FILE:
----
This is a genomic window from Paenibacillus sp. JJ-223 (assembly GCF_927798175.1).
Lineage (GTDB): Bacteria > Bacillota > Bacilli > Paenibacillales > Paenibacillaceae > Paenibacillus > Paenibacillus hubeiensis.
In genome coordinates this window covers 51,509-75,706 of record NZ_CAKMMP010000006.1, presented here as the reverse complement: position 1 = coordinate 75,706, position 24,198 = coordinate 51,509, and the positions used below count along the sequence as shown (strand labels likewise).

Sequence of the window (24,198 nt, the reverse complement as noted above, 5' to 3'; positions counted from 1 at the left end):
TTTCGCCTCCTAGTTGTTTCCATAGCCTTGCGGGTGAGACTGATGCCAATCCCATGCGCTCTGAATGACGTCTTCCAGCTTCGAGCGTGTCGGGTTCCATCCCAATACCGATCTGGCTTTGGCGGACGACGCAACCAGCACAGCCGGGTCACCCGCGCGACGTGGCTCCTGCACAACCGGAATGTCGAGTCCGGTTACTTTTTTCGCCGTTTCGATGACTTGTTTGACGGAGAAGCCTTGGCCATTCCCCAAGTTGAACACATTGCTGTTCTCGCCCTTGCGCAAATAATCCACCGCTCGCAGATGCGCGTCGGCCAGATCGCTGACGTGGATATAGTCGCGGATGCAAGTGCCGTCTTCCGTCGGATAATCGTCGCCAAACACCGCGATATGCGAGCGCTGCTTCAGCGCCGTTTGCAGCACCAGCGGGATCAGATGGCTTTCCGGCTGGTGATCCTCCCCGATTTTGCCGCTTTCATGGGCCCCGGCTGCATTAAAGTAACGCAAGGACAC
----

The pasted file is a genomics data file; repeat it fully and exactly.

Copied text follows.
This is a genomic window from Paenibacillus sp. JJ-223 (assembly GCF_927798175.1).
Lineage (GTDB): Bacteria > Bacillota > Bacilli > Paenibacillales > Paenibacillaceae > Paenibacillus > Paenibacillus hubeiensis.
In genome coordinates this window covers 51,509-75,706 of record NZ_CAKMMP010000006.1, presented here as the reverse complement: position 1 = coordinate 75,706, position 24,198 = coordinate 51,509, and the positions used below count along the sequence as shown (strand labels likewise).

Sequence of the window (24,198 nt, the reverse complement as noted above, 5' to 3'; positions counted from 1 at the left end):
TTTCGCCTCCTAGTTGTTTCCATAGCCTTGCGGGTGAGACTGATGCCAATCCCATGCGCTCTGAATGACGTCTTCCAGCTTCGAGCGTGTCGGGTTCCATCCCAATACCGATCTGGCTTTGGCGGACGACGCAACCAGCACAGCCGGGTCACCCGCGCGACGTGGCTCCTGCACAACCGGAATGTCGAGTCCGGTTACTTTTTTCGCCGTTTCGATGACTTGTTTGACGGAGAAGCCTTGGCCATTCCCCAAGTTGAACACATTGCTGTTCTCGCCCTTGCGCAAATAATCCACCGCTCGCAGATGCGCGTCGGCCAGATCGCTGACGTGGATATAGTCGCGGATGCAAGTGCCGTCTTCCGTCGGATAATCGTCGCCAAACACCGCGATATGCGAGCGCTGCTTCAGCGCCGTTTGCAGCACCAGCGGGATCAGATGGCTTTCCGGCTGGTGATCCTCCCCGATTTTGCCGCTTTCATGGGCCCCGGCTGCATTAAAGTAACGCAAGGACAC